The Pursuit of Happiness

Thom Hartmann just couldn’t resist drawing some obvious conclusions the first World Happiness Report released earlier this week showing that the world’s happiest countries are all in northern Europe with Denmark, Finland, Norway and the Netherlands taking the top four spots. Canada came in a respectable fifth and the United States a distant eleventh place.

According to the report: “Happier countries tend to be richer countries. But more important for happiness than income are social factors like the strength of social support, the absence of corruption and the degree of personal freedom.

Over time as living standards have risen, happiness has increased in some countries, but not in others (like for example, the United States). On average, the world has become a little happier in the last 30 years (by 0.14 times the standard deviation of happiness around the world).”

I wonder if someone will remind Stephen Harper of his now infamous quote from 14 years ago when he was vice president of the National Citizens Coalition speaking to a Montreal meeting of the right-wing U.S. Council for National Policy where he lamented the fact that “Canada is a Northern European welfare state in the worst sense of the term, and very proud of it.”

Indeed we are – and maybe it seems, that’s not such a bad thing after all.

Great American Debate (With a Poll!)

Hard to believe that’s not necessarily an oxymoronic construction, I know, despite the terminology having been debased by countless so-called “debates” as part of the contrived circus/televised horse-race that is the primary political process in the USA.

This past weekend, ABC News staged an ideological face-off, ostensibly about the proper role of government in people’s lives, between conservative columnist George Will and Republican congressman Paul Ryan on the one hand and liberal economist Robert Reich and retiring Democrat congressman Barney Frank on the other. The results were… at times, surprisingly interesting.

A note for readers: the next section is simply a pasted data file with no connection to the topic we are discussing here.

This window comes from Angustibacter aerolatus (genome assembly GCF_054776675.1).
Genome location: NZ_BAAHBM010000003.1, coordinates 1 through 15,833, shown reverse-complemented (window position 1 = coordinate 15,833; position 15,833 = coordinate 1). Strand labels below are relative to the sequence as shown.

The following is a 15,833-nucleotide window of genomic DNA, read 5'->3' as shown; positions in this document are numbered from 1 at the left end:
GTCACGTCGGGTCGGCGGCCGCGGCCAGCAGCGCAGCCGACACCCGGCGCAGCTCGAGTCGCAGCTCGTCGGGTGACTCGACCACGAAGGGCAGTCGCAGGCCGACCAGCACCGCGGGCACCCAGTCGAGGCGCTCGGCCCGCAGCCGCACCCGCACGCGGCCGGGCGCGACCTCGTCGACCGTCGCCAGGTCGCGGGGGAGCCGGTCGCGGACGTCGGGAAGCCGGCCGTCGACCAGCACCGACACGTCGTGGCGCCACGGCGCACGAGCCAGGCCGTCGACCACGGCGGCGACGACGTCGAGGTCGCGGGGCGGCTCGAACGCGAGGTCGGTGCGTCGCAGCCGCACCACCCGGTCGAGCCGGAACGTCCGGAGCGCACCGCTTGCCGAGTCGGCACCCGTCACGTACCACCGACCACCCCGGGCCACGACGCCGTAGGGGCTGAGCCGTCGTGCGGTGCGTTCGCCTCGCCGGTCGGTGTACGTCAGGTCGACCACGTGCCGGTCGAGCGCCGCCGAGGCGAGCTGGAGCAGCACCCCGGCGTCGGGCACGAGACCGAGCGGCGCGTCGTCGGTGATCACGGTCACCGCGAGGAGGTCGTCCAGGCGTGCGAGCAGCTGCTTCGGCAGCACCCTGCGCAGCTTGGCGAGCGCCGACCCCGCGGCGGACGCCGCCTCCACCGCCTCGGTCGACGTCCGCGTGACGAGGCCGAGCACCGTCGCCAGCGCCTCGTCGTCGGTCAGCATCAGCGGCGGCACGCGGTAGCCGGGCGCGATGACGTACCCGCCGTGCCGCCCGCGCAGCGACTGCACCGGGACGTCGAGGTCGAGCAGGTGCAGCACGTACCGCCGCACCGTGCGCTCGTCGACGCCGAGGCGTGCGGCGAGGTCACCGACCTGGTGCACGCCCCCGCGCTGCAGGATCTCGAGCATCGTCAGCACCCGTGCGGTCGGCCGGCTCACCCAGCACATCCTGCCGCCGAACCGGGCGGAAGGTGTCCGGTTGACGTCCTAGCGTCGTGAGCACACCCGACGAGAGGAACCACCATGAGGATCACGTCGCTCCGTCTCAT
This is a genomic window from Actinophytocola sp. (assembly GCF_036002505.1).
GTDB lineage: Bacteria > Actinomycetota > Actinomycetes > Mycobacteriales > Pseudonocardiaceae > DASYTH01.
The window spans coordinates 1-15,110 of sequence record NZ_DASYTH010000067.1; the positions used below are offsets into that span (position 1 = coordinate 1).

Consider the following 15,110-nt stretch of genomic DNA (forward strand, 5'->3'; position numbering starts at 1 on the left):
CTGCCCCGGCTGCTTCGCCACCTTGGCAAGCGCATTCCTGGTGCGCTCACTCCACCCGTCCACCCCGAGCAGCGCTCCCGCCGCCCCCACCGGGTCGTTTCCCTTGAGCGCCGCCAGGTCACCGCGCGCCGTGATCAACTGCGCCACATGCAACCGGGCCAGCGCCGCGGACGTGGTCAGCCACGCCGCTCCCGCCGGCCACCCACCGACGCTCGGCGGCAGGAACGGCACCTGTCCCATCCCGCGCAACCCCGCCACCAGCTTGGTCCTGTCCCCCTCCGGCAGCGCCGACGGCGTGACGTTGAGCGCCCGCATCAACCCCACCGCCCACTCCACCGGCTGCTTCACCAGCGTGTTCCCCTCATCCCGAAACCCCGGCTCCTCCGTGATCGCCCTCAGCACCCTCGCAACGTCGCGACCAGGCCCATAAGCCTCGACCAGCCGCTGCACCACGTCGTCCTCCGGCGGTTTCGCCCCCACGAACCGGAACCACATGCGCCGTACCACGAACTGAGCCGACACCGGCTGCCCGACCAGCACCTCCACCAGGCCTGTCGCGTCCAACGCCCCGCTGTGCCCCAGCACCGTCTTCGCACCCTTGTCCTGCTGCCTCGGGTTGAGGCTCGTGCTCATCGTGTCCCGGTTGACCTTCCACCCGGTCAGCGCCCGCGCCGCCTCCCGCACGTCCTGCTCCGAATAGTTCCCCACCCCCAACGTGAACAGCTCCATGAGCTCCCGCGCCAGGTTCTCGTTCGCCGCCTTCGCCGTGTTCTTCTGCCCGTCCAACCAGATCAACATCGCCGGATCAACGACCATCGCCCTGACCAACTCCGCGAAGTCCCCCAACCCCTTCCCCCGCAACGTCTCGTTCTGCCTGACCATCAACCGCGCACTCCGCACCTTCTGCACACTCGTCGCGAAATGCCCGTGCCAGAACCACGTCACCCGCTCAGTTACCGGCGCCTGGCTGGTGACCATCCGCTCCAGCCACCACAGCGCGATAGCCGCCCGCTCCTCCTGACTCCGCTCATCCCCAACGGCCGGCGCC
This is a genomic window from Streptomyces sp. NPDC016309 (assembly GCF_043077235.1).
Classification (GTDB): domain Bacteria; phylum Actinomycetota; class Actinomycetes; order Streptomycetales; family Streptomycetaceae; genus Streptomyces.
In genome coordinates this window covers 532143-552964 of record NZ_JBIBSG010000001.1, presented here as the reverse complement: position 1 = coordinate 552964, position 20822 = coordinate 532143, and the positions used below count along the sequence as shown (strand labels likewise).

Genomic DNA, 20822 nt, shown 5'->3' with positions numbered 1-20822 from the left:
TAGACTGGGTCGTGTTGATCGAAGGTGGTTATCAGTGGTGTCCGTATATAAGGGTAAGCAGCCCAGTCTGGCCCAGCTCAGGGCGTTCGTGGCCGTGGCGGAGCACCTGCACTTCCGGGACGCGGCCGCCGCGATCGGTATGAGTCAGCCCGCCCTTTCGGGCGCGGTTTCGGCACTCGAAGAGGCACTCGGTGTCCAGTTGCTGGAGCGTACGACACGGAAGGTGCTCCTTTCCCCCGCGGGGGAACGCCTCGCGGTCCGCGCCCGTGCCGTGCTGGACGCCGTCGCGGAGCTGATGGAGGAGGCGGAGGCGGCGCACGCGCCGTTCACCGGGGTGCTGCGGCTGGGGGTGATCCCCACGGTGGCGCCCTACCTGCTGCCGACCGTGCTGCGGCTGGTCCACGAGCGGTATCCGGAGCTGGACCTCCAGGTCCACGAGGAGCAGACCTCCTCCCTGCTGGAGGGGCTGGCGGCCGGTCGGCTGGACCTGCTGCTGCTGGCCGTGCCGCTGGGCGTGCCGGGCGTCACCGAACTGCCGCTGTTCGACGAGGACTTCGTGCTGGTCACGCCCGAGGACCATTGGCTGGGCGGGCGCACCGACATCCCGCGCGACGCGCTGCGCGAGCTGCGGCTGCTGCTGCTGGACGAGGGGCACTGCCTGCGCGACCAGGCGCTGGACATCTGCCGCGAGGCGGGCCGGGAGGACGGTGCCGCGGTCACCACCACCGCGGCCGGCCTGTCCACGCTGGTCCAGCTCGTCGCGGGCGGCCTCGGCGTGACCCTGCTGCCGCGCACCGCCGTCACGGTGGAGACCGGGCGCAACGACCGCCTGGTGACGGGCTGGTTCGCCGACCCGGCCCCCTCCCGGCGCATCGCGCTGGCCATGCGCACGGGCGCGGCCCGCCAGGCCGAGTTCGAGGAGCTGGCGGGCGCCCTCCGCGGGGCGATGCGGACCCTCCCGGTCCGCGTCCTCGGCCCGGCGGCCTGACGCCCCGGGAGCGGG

If you have the patience to sit through the whole thing (despite the multiple videos, it’s not actually that long), take a moment to cast a vote in the following poll as to who you think/feel “won” the debate:


 

Rewriting Socialism

“We have the first time in the history of the profoundly stupid American debate between those who do not fear socialism and those who do, something of an agreement as to what socialism is and isn’t.”

Why Americans can’t accept that the plain fact that they have a mixed economy has always escaped me.

Lament for a Nation

Fascinating discussion from TVO’s Agenda program about the current state of Canadian nationalism within the framework of political philosopher George Grant’s ideas and particularly his seminal essay Lament for a Nation, written in the wake of the 1963 election that toppled the Diefenbaker government.

Just as an irrelevant aside, I had no idea that David Warren was once editor of The Idler… That was such a wonderful magazine! I must have been one of its (evidently too) few subscribers back in the day.

No Labels

I’m not quite sure what to make of this new “grassroots” political movement taking shape south of the border, but as a something of moderate centrist by nature, did find a certain amount of affinity with its non-partisan objectives.

What struck me as amusing, and perhaps an unintentional legitimization of its core premise, was the vicious reaction from both the most vocal left and right poles of spectrum immediately following its launch.

On a recent “Worst Persons” segment, Keith Olbermann described the group as “ludicrous” and then went on to embellish that by denouncing the organizers as “a bunch of fraudulent, conservative democrats pretending to be moderates and a bunch of fraudulent Republicans pretending to be independents.”

Meanwhile, on the other side of the hyperpartisan battlefield, there was comedian Rush Limbaugh blasting the group as nothing more than a bunch of unemployed liberal hacks reacting to the insurgent mandate of the mid-term elections, as you can see here:

In a later broadcast, Rush went on to dismiss No Labels as “elitist snobs” and furthermore claimed for good measure that the group was “racist” in nature, by virtue of an obscure ruling from a court in South Carolina that determined not having party designations on the ballot would somehow disadvantage black voters…